City leaders want to end emergency management of schools in Detroit Coalition for the Future of Detroit Schoolchildren

City leaders want to end emergency management of schools in Detroit

Coalition report calls for sweeping changes in how public schools are run in the financially struggling district.

A group of leaders in Detroit is calling for the local school board to regain governance of all city public schools from the emergency management agency created by the state. The group also wants the state of Michigan to assume responsibility for the district’s debt and create a legislative body, the Detroit Education Commission, to coordinate citywide education.

The Coalition for the Future of Detroit Schoolchildren made its sweeping recommendations in a 28-page report, “The Choice is Ours.”

“We believe that these recommendations represent the best way forward to level the playing field of education in Detroit,” said Coalition co-chair Tonya Allen. “We also believe these recommendations can help other troubled school districts in Michigan.”

The panel developed the recommendations after spending 100 days researching the issues that have resulted in poor academic performance in Detroit schools.

Some of the panel’s other recommendations:

  • The state of Michigan should audit Detroit public schools so the system can reallocate resources and adopt best practices for improved instruction and management.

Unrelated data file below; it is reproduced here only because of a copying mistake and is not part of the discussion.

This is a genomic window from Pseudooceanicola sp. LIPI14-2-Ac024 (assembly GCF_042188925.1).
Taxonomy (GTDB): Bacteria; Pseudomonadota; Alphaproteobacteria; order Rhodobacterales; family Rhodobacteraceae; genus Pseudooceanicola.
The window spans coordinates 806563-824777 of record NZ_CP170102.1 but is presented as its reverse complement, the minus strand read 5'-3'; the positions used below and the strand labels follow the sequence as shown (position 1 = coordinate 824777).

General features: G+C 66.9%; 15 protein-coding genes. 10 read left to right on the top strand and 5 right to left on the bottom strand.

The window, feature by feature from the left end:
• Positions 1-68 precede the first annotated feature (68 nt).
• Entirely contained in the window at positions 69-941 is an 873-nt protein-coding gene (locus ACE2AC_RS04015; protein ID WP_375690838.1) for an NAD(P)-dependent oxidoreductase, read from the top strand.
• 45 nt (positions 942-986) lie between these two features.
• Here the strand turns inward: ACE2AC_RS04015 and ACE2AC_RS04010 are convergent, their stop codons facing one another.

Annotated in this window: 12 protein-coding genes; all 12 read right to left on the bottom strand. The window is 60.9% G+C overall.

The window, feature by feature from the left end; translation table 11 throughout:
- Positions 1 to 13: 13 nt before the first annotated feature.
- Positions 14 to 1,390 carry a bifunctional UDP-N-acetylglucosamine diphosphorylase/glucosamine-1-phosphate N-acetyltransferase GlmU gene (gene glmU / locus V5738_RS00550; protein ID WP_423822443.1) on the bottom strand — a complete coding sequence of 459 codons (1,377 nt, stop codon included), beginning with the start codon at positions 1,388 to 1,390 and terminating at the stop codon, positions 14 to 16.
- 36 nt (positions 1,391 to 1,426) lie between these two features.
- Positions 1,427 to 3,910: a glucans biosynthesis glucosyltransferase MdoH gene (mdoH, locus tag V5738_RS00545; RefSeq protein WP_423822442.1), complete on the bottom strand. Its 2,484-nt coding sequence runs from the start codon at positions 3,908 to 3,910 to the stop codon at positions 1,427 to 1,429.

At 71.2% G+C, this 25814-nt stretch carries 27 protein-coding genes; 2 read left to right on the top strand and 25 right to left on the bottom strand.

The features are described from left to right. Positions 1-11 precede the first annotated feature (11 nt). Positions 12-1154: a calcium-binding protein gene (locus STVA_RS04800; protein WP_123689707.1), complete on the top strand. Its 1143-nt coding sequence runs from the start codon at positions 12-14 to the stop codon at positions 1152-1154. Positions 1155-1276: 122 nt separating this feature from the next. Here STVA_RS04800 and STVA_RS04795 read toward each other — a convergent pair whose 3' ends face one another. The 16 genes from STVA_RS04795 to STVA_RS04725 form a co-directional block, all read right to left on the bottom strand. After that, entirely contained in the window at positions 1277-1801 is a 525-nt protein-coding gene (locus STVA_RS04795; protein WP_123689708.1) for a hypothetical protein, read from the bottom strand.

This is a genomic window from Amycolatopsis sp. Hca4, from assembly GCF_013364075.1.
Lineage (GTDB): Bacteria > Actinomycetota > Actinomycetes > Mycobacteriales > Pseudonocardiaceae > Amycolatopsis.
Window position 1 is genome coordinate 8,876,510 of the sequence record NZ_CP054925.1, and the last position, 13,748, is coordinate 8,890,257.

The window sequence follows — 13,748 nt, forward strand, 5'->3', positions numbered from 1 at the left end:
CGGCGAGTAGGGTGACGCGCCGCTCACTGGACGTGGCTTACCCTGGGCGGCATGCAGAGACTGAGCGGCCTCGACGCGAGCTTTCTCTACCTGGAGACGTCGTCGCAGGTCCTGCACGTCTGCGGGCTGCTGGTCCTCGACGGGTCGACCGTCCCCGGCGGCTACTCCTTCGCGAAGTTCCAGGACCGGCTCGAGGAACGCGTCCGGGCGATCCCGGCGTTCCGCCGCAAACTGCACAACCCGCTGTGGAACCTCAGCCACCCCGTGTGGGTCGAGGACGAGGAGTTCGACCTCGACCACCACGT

• The State School Reform/Redesign Office should absorb the Education Achievement Authority, the emergency management agency created by the state several years ago to oversee the lowest-performing schools in Detroit, and create a plan to turn over governance of those schools to the local board.
  • A task force be created to identify facilities-related barriers and make sure that all students have access to clean and safe school buildings.

Regarding the Detroit Education Commission, the coalition envisions that it would:

  • Establish and regularly convene a group to set citywide performance standards, and collect and publish school performance and financial data;
  • Decide to open, consolidate, close, “fresh start” or relocate schools;
  • Manage a student data system to support equitable school choice; and
  • Hire a public advocate, who will serve as an ombudsman for parents across all types of school governance.
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